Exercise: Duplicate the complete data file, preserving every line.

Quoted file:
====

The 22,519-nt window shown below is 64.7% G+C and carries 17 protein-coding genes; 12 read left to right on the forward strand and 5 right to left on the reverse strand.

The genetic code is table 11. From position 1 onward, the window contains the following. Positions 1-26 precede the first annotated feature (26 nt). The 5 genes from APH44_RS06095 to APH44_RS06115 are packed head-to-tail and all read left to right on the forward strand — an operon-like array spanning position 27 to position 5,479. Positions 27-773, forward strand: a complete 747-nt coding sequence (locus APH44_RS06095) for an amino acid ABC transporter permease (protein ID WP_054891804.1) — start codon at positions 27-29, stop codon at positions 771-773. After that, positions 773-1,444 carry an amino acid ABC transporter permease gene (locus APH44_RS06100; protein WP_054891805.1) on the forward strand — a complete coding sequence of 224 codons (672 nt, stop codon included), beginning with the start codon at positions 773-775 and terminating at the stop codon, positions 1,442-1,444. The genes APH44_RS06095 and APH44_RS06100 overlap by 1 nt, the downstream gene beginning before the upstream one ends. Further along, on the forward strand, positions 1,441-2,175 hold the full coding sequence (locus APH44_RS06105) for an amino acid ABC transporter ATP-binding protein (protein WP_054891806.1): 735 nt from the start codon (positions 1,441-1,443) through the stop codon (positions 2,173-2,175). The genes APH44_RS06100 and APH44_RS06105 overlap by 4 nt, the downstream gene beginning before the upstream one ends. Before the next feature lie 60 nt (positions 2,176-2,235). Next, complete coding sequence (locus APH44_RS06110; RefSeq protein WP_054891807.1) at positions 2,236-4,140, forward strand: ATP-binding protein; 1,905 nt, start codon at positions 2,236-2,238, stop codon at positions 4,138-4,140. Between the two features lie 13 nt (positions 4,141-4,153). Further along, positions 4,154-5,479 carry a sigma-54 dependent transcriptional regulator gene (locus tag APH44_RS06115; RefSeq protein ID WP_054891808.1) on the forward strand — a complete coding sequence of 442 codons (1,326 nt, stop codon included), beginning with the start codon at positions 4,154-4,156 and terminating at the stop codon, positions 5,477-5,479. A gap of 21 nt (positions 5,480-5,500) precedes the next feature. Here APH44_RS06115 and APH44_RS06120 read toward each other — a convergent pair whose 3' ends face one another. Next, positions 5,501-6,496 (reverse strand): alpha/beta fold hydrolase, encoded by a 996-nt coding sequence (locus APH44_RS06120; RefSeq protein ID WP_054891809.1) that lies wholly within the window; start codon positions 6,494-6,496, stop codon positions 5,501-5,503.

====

The 22,519-nt window shown below is 64.7% G+C and carries 17 protein-coding genes; 12 read left to right on the forward strand and 5 right to left on the reverse strand.

The genetic code is table 11. From position 1 onward, the window contains the following. Positions 1-26 precede the first annotated feature (26 nt). The 5 genes from APH44_RS06095 to APH44_RS06115 are packed head-to-tail and all read left to right on the forward strand — an operon-like array spanning position 27 to position 5,479. Positions 27-773, forward strand: a complete 747-nt coding sequence (locus APH44_RS06095) for an amino acid ABC transporter permease (protein ID WP_054891804.1) — start codon at positions 27-29, stop codon at positions 771-773. After that, positions 773-1,444 carry an amino acid ABC transporter permease gene (locus APH44_RS06100; protein WP_054891805.1) on the forward strand — a complete coding sequence of 224 codons (672 nt, stop codon included), beginning with the start codon at positions 773-775 and terminating at the stop codon, positions 1,442-1,444. The genes APH44_RS06095 and APH44_RS06100 overlap by 1 nt, the downstream gene beginning before the upstream one ends. Further along, on the forward strand, positions 1,441-2,175 hold the full coding sequence (locus APH44_RS06105) for an amino acid ABC transporter ATP-binding protein (protein WP_054891806.1): 735 nt from the start codon (positions 1,441-1,443) through the stop codon (positions 2,173-2,175). The genes APH44_RS06100 and APH44_RS06105 overlap by 4 nt, the downstream gene beginning before the upstream one ends. Before the next feature lie 60 nt (positions 2,176-2,235). Next, complete coding sequence (locus APH44_RS06110; RefSeq protein WP_054891807.1) at positions 2,236-4,140, forward strand: ATP-binding protein; 1,905 nt, start codon at positions 2,236-2,238, stop codon at positions 4,138-4,140. Between the two features lie 13 nt (positions 4,141-4,153). Further along, positions 4,154-5,479 carry a sigma-54 dependent transcriptional regulator gene (locus tag APH44_RS06115; RefSeq protein ID WP_054891808.1) on the forward strand — a complete coding sequence of 442 codons (1,326 nt, stop codon included), beginning with the start codon at positions 4,154-4,156 and terminating at the stop codon, positions 5,477-5,479. A gap of 21 nt (positions 5,480-5,500) precedes the next feature. Here APH44_RS06115 and APH44_RS06120 read toward each other — a convergent pair whose 3' ends face one another. Next, positions 5,501-6,496 (reverse strand): alpha/beta fold hydrolase, encoded by a 996-nt coding sequence (locus APH44_RS06120; RefSeq protein ID WP_054891809.1) that lies wholly within the window; start codon positions 6,494-6,496, stop codon positions 5,501-5,503.